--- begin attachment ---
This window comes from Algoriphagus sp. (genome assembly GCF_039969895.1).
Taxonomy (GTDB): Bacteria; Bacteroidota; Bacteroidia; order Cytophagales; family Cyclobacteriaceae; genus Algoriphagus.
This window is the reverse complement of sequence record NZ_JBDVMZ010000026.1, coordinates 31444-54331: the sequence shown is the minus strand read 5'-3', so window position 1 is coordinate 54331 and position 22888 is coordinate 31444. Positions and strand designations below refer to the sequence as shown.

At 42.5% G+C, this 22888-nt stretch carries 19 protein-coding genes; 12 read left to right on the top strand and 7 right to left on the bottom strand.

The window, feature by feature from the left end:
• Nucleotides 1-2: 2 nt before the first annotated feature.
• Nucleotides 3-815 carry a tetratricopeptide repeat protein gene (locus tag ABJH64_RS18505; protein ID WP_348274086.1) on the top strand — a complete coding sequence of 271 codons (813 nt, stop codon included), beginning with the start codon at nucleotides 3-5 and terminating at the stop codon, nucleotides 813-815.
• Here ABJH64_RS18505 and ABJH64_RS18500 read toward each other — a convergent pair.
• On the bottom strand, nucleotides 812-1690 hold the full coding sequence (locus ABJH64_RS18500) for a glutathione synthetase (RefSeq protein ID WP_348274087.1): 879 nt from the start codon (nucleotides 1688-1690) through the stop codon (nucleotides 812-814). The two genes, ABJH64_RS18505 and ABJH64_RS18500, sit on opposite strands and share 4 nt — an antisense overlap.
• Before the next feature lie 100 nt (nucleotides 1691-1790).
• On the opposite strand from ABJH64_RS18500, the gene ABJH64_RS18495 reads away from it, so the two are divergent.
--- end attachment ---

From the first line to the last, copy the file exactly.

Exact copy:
This window comes from Algoriphagus sp. (genome assembly GCF_039969895.1).
Taxonomy (GTDB): Bacteria; Bacteroidota; Bacteroidia; order Cytophagales; family Cyclobacteriaceae; genus Algoriphagus.
This window is the reverse complement of sequence record NZ_JBDVMZ010000026.1, coordinates 31444-54331: the sequence shown is the minus strand read 5'-3', so window position 1 is coordinate 54331 and position 22888 is coordinate 31444. Positions and strand designations below refer to the sequence as shown.

At 42.5% G+C, this 22888-nt stretch carries 19 protein-coding genes; 12 read left to right on the top strand and 7 right to left on the bottom strand.

The window, feature by feature from the left end:
• Nucleotides 1-2: 2 nt before the first annotated feature.
• Nucleotides 3-815 carry a tetratricopeptide repeat protein gene (locus tag ABJH64_RS18505; protein ID WP_348274086.1) on the top strand — a complete coding sequence of 271 codons (813 nt, stop codon included), beginning with the start codon at nucleotides 3-5 and terminating at the stop codon, nucleotides 813-815.
• Here ABJH64_RS18505 and ABJH64_RS18500 read toward each other — a convergent pair.
• On the bottom strand, nucleotides 812-1690 hold the full coding sequence (locus ABJH64_RS18500) for a glutathione synthetase (RefSeq protein ID WP_348274087.1): 879 nt from the start codon (nucleotides 1688-1690) through the stop codon (nucleotides 812-814). The two genes, ABJH64_RS18505 and ABJH64_RS18500, sit on opposite strands and share 4 nt — an antisense overlap.
• Before the next feature lie 100 nt (nucleotides 1691-1790).
• On the opposite strand from ABJH64_RS18500, the gene ABJH64_RS18495 reads away from it, so the two are divergent.